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St. Basil’s Cathedral. Moscow, Russia. Completed 1560.
Officially named for the Virgin Mary, St. Basil’s Cathedral (after Vasili, the ‘Holy Fool’) commemorates the victory of Russian forces over the former Golden Horde (Mongol) Khanate of Kazan in 1552. Although the original cathedral is much different from the one at present (they just kept adding domes, stairs, etc.) it is one of the most iconic and recognizable buildings in Russian history.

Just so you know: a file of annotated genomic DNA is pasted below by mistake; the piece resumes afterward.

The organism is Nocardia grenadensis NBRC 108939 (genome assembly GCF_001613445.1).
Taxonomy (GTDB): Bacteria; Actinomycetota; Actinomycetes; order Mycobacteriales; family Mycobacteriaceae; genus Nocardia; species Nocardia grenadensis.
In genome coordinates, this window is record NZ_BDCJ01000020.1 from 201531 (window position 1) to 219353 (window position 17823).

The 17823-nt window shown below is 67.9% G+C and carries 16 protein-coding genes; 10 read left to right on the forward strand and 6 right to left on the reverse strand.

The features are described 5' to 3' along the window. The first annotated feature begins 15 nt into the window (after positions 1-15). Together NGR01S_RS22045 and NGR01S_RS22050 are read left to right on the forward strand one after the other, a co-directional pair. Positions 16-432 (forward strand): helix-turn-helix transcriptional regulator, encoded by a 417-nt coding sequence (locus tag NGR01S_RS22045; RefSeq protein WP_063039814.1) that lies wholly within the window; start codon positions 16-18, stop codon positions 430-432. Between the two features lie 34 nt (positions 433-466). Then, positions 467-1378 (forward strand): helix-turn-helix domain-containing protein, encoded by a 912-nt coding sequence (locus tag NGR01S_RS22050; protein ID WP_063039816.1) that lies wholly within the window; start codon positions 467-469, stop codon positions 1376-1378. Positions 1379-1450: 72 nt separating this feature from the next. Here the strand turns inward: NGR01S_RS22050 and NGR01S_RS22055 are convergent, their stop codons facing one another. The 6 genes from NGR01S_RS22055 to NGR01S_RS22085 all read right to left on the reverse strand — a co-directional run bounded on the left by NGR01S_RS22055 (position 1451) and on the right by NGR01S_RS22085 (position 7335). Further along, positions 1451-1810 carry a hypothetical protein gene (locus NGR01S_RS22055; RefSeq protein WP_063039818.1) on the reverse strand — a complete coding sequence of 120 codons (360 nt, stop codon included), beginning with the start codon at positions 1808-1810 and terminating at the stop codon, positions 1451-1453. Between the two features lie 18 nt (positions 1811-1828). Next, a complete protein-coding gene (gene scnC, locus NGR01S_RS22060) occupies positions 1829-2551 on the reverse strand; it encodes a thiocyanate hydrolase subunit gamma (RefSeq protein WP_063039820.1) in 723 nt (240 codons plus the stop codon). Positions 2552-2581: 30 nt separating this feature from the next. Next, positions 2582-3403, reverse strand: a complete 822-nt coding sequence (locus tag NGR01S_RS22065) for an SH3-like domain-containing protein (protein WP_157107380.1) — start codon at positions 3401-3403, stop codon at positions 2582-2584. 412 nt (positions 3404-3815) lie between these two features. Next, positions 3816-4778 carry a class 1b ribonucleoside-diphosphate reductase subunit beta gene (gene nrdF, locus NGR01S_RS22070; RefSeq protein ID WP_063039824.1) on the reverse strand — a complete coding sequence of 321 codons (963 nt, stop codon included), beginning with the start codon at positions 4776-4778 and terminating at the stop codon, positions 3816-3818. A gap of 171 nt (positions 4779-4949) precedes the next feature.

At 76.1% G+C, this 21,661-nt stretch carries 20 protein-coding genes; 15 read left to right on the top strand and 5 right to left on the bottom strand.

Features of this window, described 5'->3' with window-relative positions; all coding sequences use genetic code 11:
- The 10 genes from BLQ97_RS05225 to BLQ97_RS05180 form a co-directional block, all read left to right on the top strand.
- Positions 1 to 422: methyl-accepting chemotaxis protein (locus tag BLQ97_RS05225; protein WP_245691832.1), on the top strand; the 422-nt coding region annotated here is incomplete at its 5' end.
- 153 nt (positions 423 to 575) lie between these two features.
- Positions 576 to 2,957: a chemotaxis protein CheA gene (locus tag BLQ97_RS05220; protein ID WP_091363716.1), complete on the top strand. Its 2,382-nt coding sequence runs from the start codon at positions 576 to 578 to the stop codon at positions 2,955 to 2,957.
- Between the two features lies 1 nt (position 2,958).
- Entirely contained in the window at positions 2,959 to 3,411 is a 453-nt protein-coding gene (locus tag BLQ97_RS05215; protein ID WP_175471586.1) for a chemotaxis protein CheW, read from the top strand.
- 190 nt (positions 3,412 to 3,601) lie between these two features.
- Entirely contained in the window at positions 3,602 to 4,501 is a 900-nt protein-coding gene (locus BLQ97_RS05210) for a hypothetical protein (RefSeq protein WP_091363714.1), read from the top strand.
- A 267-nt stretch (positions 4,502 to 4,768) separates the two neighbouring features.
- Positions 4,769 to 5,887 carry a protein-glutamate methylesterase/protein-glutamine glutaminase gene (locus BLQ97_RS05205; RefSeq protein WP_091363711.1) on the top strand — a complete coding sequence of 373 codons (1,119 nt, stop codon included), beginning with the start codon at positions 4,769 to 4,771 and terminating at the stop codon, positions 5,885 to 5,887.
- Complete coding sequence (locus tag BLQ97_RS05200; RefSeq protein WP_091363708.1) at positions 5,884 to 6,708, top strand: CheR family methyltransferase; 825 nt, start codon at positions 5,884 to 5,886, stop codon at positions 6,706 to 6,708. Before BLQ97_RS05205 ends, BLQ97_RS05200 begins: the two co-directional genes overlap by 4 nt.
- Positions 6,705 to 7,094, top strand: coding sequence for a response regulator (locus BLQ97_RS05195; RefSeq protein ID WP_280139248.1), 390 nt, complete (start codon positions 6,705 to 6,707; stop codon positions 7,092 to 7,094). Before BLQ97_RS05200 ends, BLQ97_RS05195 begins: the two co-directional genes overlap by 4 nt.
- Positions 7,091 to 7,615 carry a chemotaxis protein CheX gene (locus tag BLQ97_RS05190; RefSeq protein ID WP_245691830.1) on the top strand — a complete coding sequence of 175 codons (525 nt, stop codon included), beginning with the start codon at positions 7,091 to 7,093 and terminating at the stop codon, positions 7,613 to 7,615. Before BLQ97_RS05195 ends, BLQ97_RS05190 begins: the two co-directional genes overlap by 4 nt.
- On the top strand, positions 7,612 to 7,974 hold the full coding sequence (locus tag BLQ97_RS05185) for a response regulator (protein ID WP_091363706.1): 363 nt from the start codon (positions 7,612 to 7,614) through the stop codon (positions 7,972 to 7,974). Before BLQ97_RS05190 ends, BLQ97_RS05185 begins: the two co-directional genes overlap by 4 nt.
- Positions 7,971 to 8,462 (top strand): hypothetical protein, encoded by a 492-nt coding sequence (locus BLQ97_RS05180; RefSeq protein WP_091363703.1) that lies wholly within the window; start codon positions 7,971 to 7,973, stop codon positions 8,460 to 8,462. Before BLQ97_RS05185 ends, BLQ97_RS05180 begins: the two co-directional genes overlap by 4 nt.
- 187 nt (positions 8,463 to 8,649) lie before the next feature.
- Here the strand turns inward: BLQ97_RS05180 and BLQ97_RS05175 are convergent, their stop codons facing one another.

The onion-shaped domes resemble Indian and Islamic architecture (much like the domes at Britain’s Brighton Palace), although many believe that the church was meant to imitate the buildings of the holy city of Jerusalem. The idea of Russia as the ‘new Israel’ was a very popular idea, as many Russians believed that they were the last true Christians on earth (keep in mind that Russia’s mentor, Byzantium, had fallen hardly a century earlier to the Ottoman Empire, no doubt a sign of God’s wrath). In medieval Russia—really, up until the reigns of Tsar Alexei and then Peter the Great- the Orthodox Church was a central force in politics as well as daily life.